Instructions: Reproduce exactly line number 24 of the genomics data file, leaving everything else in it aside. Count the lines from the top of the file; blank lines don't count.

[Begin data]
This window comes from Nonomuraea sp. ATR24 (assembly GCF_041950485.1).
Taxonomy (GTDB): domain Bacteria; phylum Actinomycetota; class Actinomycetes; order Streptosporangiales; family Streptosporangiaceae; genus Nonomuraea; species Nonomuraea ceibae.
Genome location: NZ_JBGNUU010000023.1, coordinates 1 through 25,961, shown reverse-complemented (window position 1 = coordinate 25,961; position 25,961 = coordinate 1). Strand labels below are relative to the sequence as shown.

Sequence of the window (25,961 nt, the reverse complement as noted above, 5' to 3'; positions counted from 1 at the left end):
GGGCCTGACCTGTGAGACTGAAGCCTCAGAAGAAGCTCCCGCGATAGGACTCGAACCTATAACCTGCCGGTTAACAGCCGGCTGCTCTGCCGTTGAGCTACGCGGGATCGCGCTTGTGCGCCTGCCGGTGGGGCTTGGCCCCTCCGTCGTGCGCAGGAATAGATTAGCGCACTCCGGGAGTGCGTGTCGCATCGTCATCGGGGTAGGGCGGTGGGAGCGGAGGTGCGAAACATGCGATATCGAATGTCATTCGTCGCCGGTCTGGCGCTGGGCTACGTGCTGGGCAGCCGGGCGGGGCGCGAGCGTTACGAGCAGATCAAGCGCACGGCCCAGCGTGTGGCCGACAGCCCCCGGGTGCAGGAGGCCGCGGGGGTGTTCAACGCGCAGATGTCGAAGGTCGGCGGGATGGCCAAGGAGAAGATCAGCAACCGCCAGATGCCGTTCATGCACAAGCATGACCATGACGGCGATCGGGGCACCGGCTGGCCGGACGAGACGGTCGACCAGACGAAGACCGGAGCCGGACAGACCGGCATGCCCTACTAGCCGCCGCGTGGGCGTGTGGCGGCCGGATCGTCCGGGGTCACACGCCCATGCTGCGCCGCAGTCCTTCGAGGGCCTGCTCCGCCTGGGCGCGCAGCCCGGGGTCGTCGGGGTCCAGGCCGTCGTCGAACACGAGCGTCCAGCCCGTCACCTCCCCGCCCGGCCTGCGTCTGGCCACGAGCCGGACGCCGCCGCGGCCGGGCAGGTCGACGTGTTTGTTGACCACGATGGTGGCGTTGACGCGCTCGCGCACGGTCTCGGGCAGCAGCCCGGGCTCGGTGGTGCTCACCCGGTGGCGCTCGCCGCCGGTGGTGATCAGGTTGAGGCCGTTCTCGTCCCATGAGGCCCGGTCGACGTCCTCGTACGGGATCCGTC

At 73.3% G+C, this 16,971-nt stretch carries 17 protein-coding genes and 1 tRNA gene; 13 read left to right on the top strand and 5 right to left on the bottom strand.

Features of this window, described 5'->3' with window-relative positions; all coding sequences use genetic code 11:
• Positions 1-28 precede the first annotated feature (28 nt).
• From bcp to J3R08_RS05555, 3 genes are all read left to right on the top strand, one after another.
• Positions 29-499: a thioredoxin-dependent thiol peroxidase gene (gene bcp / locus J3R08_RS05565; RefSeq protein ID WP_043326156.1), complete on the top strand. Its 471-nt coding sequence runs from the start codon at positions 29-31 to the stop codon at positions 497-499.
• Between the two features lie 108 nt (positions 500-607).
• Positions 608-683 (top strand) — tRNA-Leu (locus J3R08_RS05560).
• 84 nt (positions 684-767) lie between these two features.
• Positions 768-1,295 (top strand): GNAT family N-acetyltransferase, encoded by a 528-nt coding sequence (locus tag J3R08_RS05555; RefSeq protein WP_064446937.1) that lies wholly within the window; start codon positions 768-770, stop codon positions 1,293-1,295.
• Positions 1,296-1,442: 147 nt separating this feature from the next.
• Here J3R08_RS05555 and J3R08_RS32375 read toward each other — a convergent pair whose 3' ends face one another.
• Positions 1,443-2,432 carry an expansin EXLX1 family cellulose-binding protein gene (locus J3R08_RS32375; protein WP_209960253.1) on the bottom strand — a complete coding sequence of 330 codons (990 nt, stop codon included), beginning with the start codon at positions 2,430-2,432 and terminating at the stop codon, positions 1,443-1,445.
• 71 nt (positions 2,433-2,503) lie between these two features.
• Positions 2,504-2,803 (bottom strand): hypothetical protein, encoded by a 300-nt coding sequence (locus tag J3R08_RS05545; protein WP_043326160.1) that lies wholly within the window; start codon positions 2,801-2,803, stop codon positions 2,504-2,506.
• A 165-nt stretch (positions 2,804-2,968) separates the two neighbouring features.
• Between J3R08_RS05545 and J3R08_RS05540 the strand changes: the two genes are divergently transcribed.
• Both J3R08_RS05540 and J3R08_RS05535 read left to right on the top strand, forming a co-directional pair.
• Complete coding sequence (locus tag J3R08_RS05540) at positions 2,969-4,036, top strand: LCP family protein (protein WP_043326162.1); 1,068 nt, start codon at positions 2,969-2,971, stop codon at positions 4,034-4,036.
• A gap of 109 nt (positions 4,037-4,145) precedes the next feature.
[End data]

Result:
• A gap of 109 nt (positions 4,037-4,145) precedes the next feature.